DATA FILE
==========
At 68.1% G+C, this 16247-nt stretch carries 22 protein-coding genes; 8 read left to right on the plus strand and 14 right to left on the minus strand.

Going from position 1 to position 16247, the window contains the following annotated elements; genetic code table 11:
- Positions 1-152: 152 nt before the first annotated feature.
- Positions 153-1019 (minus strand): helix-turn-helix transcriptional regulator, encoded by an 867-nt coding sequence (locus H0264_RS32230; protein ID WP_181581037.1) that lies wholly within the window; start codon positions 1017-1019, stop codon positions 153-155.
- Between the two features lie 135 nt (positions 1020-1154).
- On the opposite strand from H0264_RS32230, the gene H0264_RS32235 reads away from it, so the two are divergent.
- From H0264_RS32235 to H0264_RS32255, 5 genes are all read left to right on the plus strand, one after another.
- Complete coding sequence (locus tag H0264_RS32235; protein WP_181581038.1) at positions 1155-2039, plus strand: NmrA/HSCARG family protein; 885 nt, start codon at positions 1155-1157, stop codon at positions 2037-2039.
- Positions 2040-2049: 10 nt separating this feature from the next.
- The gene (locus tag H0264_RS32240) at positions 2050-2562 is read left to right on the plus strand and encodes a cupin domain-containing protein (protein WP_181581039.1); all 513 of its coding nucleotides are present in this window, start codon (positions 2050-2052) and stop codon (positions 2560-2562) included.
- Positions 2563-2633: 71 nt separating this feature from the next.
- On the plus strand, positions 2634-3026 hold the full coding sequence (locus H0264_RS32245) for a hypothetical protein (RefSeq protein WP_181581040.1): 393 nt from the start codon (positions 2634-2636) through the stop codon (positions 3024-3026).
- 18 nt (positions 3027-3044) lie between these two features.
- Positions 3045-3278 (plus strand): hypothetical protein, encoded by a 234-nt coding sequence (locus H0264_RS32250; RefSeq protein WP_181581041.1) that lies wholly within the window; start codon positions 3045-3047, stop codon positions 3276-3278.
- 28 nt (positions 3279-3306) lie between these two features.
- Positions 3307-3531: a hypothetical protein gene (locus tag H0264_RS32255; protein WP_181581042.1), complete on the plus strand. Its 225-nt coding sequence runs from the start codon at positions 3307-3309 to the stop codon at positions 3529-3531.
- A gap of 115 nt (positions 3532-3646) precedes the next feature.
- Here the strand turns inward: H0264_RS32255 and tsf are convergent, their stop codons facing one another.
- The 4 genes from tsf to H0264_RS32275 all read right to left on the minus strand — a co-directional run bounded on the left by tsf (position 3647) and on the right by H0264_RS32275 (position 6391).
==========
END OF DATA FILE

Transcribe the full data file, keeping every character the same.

At 68.1% G+C, this 16247-nt stretch carries 22 protein-coding genes; 8 read left to right on the plus strand and 14 right to left on the minus strand.

Going from position 1 to position 16247, the window contains the following annotated elements; genetic code table 11:
- Positions 1-152: 152 nt before the first annotated feature.
- Positions 153-1019 (minus strand): helix-turn-helix transcriptional regulator, encoded by an 867-nt coding sequence (locus H0264_RS32230; protein ID WP_181581037.1) that lies wholly within the window; start codon positions 1017-1019, stop codon positions 153-155.
- Between the two features lie 135 nt (positions 1020-1154).
- On the opposite strand from H0264_RS32230, the gene H0264_RS32235 reads away from it, so the two are divergent.
- From H0264_RS32235 to H0264_RS32255, 5 genes are all read left to right on the plus strand, one after another.
- Complete coding sequence (locus tag H0264_RS32235; protein WP_181581038.1) at positions 1155-2039, plus strand: NmrA/HSCARG family protein; 885 nt, start codon at positions 1155-1157, stop codon at positions 2037-2039.
- Positions 2040-2049: 10 nt separating this feature from the next.
- The gene (locus tag H0264_RS32240) at positions 2050-2562 is read left to right on the plus strand and encodes a cupin domain-containing protein (protein WP_181581039.1); all 513 of its coding nucleotides are present in this window, start codon (positions 2050-2052) and stop codon (positions 2560-2562) included.
- Positions 2563-2633: 71 nt separating this feature from the next.
- On the plus strand, positions 2634-3026 hold the full coding sequence (locus H0264_RS32245) for a hypothetical protein (RefSeq protein WP_181581040.1): 393 nt from the start codon (positions 2634-2636) through the stop codon (positions 3024-3026).
- 18 nt (positions 3027-3044) lie between these two features.
- Positions 3045-3278 (plus strand): hypothetical protein, encoded by a 234-nt coding sequence (locus H0264_RS32250; RefSeq protein WP_181581041.1) that lies wholly within the window; start codon positions 3045-3047, stop codon positions 3276-3278.
- 28 nt (positions 3279-3306) lie between these two features.
- Positions 3307-3531: a hypothetical protein gene (locus tag H0264_RS32255; protein WP_181581042.1), complete on the plus strand. Its 225-nt coding sequence runs from the start codon at positions 3307-3309 to the stop codon at positions 3529-3531.
- A gap of 115 nt (positions 3532-3646) precedes the next feature.
- Here the strand turns inward: H0264_RS32255 and tsf are convergent, their stop codons facing one another.
- The 4 genes from tsf to H0264_RS32275 all read right to left on the minus strand — a co-directional run bounded on the left by tsf (position 3647) and on the right by H0264_RS32275 (position 6391).